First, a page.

Small op-shops hit back: "We're still about the community"

Small op-shops hit back

SMALL independent op-shops are hitting back, saying they continue to offer cheap prices despite reports otherwise.

Following an article in last week's QT about op-shops becoming unaffordable, Goodna Street Life said it wasn't fair to generalise about all op-shops and that many smaller, independent charities still kept their prices low to benefit the local community.

GSL vice president Steven Purcell said while some larger charity stores may be charging more for certain products, all the of items sold at his op-shop were still very affordable and well under retail prices.

"Because we are fully independent and local, all the donations we receive we price to suit the need in our community," Mr Purcell said.

"Our furniture that we sell for example, most of it is sold for $10 or less and the most expensive item we've ever sold was a brand new fridge for $100.

"We usually check on Gumtree to see what prices they're going for and make sure that we're actually beating that.

"A lot of the furniture we receive is given away through our partnership with places like Mission Australia and Auscare Community Services etc who are able to provide the items for free to anybody in need of support."

Mr Purcell said while he could understand the commercial pressures faced by some of the larger chains, he agreed they needed to keep in mind the reason behind their operations.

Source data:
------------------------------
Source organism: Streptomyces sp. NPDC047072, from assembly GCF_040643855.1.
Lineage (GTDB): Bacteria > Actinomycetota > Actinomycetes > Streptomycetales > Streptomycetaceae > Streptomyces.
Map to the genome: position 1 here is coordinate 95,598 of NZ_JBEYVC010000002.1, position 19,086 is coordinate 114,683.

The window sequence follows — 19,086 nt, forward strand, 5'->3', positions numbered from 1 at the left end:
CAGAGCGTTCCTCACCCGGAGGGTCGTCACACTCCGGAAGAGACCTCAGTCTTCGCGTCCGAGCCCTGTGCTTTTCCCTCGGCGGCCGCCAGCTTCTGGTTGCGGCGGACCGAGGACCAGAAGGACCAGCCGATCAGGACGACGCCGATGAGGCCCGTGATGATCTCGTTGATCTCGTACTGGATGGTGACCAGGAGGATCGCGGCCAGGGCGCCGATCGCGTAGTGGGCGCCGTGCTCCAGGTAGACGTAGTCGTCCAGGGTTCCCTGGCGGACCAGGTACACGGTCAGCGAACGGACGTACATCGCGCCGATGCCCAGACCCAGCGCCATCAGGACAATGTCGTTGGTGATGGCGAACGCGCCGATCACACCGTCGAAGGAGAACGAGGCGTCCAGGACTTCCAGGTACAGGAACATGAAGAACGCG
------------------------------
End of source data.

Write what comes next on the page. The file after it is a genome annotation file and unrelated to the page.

"We like to keep our products incredibly cheap because that's the purpose of an op-shop- they're supposed to be for the community," Mr Purcell said.

"One of our goals for Goodna Street Life was not to be a corporate op-shop like some of the other charities out there- not that we have anything against them as they do great work in the community, but our goal is to serve the local community and that's why we price and operate the way we do.

"It is difficult to run a charity and we often struggle to pay the rent because of commercial realities we have to face, so for a big organisation like Vinnies I understand to a degree why they do what they do.

"In saying that though, I do actually feel that's the problem with op-shops and completely agree that in following this corporate agenda, they have detached themselves from the objective of an op-shop- to help people who can't afford to shop get access to every day things you need to get through life."

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6th Mar 2018 10:00 AM